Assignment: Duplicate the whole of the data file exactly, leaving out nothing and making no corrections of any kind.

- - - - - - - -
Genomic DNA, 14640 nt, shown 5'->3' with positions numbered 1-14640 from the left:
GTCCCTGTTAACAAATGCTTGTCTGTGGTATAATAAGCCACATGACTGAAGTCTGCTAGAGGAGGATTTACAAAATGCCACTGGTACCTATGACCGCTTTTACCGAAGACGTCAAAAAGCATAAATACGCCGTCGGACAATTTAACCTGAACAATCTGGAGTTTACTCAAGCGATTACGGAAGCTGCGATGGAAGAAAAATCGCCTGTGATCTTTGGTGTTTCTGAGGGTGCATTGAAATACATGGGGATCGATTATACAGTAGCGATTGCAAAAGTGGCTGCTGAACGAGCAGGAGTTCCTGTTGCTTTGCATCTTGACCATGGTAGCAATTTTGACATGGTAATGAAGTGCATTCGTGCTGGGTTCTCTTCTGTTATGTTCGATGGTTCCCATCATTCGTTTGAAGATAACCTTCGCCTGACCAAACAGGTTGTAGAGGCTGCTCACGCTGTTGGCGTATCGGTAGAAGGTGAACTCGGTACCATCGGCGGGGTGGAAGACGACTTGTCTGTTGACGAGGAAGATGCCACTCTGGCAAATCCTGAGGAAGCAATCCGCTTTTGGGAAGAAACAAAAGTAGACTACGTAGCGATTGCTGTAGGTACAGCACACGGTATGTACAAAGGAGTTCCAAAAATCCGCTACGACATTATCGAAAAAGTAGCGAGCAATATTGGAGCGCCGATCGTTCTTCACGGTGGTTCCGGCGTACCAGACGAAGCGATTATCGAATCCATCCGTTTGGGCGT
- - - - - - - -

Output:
Genomic DNA, 14640 nt, shown 5'->3' with positions numbered 1-14640 from the left:
GTCCCTGTTAACAAATGCTTGTCTGTGGTATAATAAGCCACATGACTGAAGTCTGCTAGAGGAGGATTTACAAAATGCCACTGGTACCTATGACCGCTTTTACCGAAGACGTCAAAAAGCATAAATACGCCGTCGGACAATTTAACCTGAACAATCTGGAGTTTACTCAAGCGATTACGGAAGCTGCGATGGAAGAAAAATCGCCTGTGATCTTTGGTGTTTCTGAGGGTGCATTGAAATACATGGGGATCGATTATACAGTAGCGATTGCAAAAGTGGCTGCTGAACGAGCAGGAGTTCCTGTTGCTTTGCATCTTGACCATGGTAGCAATTTTGACATGGTAATGAAGTGCATTCGTGCTGGGTTCTCTTCTGTTATGTTCGATGGTTCCCATCATTCGTTTGAAGATAACCTTCGCCTGACCAAACAGGTTGTAGAGGCTGCTCACGCTGTTGGCGTATCGGTAGAAGGTGAACTCGGTACCATCGGCGGGGTGGAAGACGACTTGTCTGTTGACGAGGAAGATGCCACTCTGGCAAATCCTGAGGAAGCAATCCGCTTTTGGGAAGAAACAAAAGTAGACTACGTAGCGATTGCTGTAGGTACAGCACACGGTATGTACAAAGGAGTTCCAAAAATCCGCTACGACATTATCGAAAAAGTAGCGAGCAATATTGGAGCGCCGATCGTTCTTCACGGTGGTTCCGGCGTACCAGACGAAGCGATTATCGAATCCATCCGTTTGGGCGT